LUCAS performed chest compressions on the dummy throughout the flight under the careful observation of the two doctors from Eurac Research.

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Alessandro Forti and Giacomo Strapazzon testing the automatic massager© UZH - Regina Sablotny
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© UZH - Regina Sablotny
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© UZH - Regina Sablotny
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© UZH - Regina Sablotny
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© UZH - Regina Sablotny

The Results
The data obtained demonstrated the effectiveness of the massage performed by LUCAS for the entire duration of the flight, both in reduced and increased gravity. "It is well known that the traditional methods for performing cardiopulmonary resuscitation in microgravity do not correspond with terrestrial standards. Our data is the first scientific evidence of the effectiveness of automatic massagers, and it represents a possible answer to this problem" explains Giacomo Strapazzon, director of the Eurac Research Institute of Mountain Emergency Medicine.
These results are not only relevant in light of the evolution of space travel. Missions are becoming increasingly complex even for professional astronauts. Stays in space are becoming longer and longer, and during the same mission, crews may also encounter different gravities. For astronauts, heart problems could result not only from physiological reactions, but also from external causes, for example the presence of water in their suits while spacewalking or performing maintenance activities outside the spacecraft.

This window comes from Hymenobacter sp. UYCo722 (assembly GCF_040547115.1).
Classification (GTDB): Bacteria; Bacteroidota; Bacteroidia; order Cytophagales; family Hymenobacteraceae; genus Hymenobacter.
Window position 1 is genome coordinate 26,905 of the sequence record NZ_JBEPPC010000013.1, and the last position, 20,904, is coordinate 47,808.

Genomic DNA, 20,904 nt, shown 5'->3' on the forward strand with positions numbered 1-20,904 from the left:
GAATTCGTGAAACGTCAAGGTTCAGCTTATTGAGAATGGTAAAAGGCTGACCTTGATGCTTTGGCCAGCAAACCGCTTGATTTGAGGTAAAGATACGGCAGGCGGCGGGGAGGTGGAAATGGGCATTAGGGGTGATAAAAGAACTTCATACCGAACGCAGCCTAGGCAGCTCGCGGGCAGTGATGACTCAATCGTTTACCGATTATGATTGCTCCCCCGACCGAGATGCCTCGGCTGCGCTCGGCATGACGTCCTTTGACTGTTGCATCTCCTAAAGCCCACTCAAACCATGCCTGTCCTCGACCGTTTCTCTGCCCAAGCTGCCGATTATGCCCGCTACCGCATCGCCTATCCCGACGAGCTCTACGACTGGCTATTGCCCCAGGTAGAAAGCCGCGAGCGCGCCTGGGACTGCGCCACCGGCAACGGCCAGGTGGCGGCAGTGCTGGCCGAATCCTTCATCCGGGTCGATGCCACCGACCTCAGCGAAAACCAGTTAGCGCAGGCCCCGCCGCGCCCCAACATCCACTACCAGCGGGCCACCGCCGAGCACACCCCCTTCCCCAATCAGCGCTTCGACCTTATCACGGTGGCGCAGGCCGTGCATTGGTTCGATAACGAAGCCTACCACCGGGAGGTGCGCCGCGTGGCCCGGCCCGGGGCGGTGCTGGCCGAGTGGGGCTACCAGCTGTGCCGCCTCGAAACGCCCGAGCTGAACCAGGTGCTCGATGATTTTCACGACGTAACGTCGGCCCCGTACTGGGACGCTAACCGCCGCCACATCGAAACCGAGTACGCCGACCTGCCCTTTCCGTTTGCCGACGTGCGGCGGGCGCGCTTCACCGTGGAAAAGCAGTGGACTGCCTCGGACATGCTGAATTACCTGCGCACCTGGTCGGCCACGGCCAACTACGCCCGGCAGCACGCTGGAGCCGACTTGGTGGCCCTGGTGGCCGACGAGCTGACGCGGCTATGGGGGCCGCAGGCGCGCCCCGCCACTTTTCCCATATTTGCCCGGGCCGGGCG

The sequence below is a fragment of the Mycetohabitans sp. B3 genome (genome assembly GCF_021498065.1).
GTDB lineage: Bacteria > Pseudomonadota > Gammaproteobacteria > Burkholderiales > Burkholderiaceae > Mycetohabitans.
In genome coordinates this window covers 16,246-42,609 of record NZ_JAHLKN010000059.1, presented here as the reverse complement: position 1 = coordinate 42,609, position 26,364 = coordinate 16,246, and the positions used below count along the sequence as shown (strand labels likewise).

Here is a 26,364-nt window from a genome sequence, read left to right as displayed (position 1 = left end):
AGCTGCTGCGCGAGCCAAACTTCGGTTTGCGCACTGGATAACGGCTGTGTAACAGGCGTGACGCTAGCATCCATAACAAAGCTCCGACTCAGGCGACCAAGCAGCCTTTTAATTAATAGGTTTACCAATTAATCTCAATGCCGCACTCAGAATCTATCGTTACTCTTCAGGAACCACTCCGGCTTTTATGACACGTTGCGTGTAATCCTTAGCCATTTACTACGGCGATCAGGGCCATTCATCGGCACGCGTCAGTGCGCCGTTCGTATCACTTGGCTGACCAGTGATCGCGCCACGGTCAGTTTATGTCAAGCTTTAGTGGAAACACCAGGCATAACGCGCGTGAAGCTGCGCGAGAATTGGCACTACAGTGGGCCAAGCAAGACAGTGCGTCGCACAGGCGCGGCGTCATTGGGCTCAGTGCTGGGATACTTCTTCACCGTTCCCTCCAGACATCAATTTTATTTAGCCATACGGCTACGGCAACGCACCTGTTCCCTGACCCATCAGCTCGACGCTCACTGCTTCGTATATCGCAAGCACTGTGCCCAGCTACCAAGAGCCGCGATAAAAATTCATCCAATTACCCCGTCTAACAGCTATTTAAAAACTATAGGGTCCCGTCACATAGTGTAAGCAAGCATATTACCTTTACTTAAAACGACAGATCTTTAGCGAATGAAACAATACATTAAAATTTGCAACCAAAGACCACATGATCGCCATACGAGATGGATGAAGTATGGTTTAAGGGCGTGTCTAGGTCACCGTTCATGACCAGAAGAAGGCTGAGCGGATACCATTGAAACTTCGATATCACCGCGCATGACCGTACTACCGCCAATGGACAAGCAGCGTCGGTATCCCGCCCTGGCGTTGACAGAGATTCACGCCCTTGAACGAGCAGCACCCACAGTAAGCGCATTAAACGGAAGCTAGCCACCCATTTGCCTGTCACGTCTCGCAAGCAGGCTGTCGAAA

And though the test paves the way for a new possibility of managing cardiac emergencies in space there are still many more steps to be taken. Prior to the test, the massager had never before been used in these conditions. The massager will now be investigated further to evaluate whether to integrate it into the safety of space missions protocols.

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Passing the torch

Giacomo Strapazzon has recently been appointed new director of the Eurac Research Institute for Mountain Emergency Medicine following a handover from Hermann Brugger, the physician and researcher who founded the Institute in 2009. For the past 12 years, researchers led by Brugger and vice director Strapazzon, have achieved important results with studies on resuscitation, effects of hypoxia and hypothermia having gained international recognition both in the scientific community and among mountaineers. Recent years have seen terraXcube, the infrastructure that simulates the most extreme climates on Earth, opening new frontiers in mountain medicine. Strapazzon will continue to lead the group along these pioneering paths, aiming ever higher to reach the peak of mountain emergency medical research.

Related People

Giacomo Strapazzon

Hermann Brugger